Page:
Did you know that power transformers are one of the most expensive and strategic components of an electric power transmission and distribution (T&D) system? A possible failure may result in a long-term power outage, therefore, it is essential that power transformers work efficiently for many years.
Today, tens of thousands of power transformers are in operation across the globe. The normal life
expectancy of a power transformer is 30-40 years. Many of these transformers are reaching the end of their lives, which raises the question of their recycling potential. Did you know that around 95% of a power transformer’s materials could potentially be recycled? Some materials of high economic value such as copper, can be recycled and resold as secondary raw materials.
European Commission’s Circular Economy Plan
A circular economy aims to change habits from a so-called linear economy, which has a “take, make, dispose” model of production to a circular one, where wastes become a new resource. In early 2020, the European Commission adopted a Circular Economy plan with the ambitious goal to give back to the planet more than it takes. The initial focus of the eco-design regulation on transformers was on energy efficiency. However, the impact of materials is not negligible, mainly due to the high quantities of steel and copper used in the transformers. Also, at the end of life of the transformer, recycling of all these metallic materials should be ensured. This is the reason why the European Commission’s Circular Economy action plan will include some new requirements on material efficiency in the next revision of the eco-design regulation for transformers, expected in 2023.
Applying the Concept to Grid’s Power Transformers
GE’s Elodie Laruelle and Christophe Perrier, Materials Engineer from Grid Solutions’ ARC Materials Laboratory (led by Yannick Kieffel) and François Devaux, responsible of Grid Solutions Technology, Innovation and Competence Development Centre, shared their research, published in the REE magazine, as to how they have applied the concept of a circular economy to Grid’s power transformers.
1. Material efficiency
Material efficiency relates to the efficient use of materials over a product’s lifetime, including its fabrication, distribution, use and disposal. The benefits of recycling and reusing the materials used in power transformers was evaluated. For example, evaluating the possibility to replace conventional oils by renewable or re-refined oils is an important improvement in the circularity design of power transformers. One example that supports the concept of material efficiency is around biodegradable vegetable oil. At the end of last year, we signed an agreement with major Brazilian utility company Engie Brasil to supply power transformers that use biodegradable vegetable oil (natural ester) as an insulating medium and refrigerant instead of mineral oil. This is what we call “green transformers”.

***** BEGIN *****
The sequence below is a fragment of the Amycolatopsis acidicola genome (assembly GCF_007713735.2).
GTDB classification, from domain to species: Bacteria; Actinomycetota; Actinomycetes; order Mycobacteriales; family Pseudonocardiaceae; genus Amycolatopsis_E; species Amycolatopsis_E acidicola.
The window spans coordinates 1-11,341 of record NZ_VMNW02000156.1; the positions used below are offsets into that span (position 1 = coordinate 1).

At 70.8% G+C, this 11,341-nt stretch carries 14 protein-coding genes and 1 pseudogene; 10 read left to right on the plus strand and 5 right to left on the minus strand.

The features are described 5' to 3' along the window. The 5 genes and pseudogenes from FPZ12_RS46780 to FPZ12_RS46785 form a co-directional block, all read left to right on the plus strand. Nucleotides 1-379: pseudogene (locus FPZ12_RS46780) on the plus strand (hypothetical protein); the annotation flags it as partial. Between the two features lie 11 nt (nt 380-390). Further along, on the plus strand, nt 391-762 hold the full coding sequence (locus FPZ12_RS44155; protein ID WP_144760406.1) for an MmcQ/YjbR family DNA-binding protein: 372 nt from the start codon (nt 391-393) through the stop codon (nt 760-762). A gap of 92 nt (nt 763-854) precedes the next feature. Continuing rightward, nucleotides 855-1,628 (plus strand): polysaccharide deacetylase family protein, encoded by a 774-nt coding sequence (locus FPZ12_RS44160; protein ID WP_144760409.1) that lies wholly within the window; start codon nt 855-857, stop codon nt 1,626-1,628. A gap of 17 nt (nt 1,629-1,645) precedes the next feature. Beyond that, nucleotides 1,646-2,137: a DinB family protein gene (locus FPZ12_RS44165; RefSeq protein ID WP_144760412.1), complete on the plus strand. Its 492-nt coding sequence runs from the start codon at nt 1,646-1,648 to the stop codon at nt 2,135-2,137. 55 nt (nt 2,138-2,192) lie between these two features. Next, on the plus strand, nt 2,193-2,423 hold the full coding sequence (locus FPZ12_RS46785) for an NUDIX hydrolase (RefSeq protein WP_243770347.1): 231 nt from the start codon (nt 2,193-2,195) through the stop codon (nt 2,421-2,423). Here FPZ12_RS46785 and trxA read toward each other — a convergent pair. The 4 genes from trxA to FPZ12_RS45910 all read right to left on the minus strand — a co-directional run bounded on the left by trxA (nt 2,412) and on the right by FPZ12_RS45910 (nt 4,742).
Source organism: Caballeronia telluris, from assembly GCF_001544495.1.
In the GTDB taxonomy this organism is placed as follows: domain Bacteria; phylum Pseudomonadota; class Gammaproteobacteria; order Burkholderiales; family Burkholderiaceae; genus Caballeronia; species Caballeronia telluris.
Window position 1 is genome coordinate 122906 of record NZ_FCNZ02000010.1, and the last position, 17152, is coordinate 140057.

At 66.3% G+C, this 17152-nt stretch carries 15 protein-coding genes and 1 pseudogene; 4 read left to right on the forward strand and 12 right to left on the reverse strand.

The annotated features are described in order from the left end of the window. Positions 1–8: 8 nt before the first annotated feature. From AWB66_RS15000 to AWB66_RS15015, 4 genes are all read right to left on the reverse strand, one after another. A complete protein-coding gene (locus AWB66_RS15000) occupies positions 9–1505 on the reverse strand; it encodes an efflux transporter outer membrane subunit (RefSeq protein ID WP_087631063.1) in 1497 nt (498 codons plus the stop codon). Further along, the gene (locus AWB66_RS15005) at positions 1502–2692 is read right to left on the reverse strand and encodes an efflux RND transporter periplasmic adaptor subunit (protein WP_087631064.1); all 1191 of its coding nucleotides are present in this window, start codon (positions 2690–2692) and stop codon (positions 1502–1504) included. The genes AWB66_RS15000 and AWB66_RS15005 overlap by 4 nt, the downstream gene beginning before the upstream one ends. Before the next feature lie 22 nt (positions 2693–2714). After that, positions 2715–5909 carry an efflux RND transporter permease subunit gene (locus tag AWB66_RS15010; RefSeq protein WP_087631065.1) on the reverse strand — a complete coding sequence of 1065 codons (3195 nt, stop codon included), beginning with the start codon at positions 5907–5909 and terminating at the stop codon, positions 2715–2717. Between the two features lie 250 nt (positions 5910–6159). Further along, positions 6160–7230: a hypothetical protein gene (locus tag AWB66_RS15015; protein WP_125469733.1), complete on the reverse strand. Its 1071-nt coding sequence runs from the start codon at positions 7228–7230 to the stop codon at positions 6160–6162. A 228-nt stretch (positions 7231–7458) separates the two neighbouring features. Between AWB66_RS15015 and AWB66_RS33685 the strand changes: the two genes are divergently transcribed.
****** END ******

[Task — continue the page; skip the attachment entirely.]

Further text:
2. Lifetime extension through oil monitoring
Although a transformer is a very reliable device, like our body, it can also get sick and needs the right diagnosis and medicine to get well quickly. Indeed, most, if not all, organic materials used within the transformer are subject to aging processes which lead to the gradual degradation of their physical, chemical and electrical properties. That’s the reason to apply mitigation techniques at the right time (maintenance, upgrade, oil treatment…), we are monitoring the “health” of the transformer based on its oil, just like we use blood tests on humans. So while the end of life failure is inevitable, oil monitoring is an efficient way to improve the lifetime extension of power transformer and thus their circularity. GE’s IEEE article published in 2016, gives an overview of efficient ageing markers.
3. End of life & recycling
At the end of its life, a transformer must be drained, prepared for transport off-site and then dismantled. During the dismantling, many materials are collected and sent for recycling. Waste management processes vary according to where the dismantling is taking place. However, the recommended recycling actions are generally the same for the four main materials constituting the transformer: steel, copper, cellulose and insulating liquid.
With high energy efficiency level, high recyclability rate, introduction of new innovative materials that are renewable, as well as a lifetime that is mastered and optimized due to regular oil monitoring, power transformers can be seen as a good example of a product in line with circular economy principles.